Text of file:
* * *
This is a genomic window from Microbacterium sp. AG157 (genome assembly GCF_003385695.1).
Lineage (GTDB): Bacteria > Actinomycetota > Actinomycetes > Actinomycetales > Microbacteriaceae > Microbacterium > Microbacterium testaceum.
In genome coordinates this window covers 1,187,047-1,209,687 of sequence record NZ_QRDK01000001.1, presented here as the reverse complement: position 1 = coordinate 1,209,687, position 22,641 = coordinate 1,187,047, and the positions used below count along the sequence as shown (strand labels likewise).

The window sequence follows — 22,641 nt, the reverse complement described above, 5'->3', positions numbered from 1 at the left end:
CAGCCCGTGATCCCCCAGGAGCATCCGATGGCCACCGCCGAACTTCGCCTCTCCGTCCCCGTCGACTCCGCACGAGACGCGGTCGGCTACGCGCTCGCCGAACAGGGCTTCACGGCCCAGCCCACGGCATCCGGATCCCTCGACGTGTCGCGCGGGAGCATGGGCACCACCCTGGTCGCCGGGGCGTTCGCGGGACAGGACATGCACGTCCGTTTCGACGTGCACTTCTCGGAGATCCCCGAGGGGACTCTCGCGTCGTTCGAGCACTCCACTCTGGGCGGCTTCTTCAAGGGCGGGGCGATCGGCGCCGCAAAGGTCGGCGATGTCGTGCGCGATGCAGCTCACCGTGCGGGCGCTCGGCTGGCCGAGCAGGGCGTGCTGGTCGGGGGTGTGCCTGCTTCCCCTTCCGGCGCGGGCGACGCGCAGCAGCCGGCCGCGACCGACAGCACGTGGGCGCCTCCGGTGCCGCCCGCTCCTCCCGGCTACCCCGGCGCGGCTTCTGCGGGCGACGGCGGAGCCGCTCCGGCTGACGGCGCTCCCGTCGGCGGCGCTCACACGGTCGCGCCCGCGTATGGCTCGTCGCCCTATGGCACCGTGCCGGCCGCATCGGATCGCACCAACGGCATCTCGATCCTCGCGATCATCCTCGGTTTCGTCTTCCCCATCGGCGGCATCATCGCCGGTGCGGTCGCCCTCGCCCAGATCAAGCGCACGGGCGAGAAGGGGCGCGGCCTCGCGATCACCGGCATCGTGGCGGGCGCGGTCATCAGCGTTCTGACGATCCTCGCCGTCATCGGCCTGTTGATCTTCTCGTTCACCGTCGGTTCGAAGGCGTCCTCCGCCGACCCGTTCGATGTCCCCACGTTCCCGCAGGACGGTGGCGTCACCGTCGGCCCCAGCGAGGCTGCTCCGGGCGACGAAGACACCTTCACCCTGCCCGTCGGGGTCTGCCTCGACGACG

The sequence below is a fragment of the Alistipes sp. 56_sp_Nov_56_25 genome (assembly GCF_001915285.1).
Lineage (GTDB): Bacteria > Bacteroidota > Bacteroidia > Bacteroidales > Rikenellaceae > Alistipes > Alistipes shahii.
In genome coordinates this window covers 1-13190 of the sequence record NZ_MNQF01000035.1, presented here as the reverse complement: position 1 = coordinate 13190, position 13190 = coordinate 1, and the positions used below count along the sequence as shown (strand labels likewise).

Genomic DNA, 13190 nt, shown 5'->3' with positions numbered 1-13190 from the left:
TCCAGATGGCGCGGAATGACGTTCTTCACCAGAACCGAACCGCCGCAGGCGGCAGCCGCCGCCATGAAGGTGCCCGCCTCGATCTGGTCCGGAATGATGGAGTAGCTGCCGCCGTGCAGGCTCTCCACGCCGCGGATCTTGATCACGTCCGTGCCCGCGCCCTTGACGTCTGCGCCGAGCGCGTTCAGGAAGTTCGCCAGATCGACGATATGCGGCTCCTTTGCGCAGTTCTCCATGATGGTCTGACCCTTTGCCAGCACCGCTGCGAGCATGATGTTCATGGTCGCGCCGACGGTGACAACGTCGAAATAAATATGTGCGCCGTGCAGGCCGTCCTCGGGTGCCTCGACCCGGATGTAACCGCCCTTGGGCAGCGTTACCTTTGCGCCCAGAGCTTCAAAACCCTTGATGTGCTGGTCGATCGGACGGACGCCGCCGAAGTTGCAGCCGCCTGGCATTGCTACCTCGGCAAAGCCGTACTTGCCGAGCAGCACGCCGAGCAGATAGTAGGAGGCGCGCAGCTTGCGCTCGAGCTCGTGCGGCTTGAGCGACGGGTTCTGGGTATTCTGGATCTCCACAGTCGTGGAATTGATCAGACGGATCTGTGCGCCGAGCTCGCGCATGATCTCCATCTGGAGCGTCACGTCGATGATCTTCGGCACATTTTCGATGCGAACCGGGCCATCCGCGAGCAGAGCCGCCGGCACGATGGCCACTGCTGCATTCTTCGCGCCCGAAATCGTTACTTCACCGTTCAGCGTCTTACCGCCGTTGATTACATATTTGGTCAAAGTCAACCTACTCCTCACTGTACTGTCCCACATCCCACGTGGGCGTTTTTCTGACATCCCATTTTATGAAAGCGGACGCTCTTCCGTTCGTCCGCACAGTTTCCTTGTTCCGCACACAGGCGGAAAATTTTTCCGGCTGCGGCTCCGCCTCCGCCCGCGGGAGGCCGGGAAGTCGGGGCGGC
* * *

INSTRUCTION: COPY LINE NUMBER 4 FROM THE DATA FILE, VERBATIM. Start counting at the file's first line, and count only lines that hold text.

The window sequence follows — 22,641 nt, the reverse complement described above, 5'->3', positions numbered from 1 at the left end: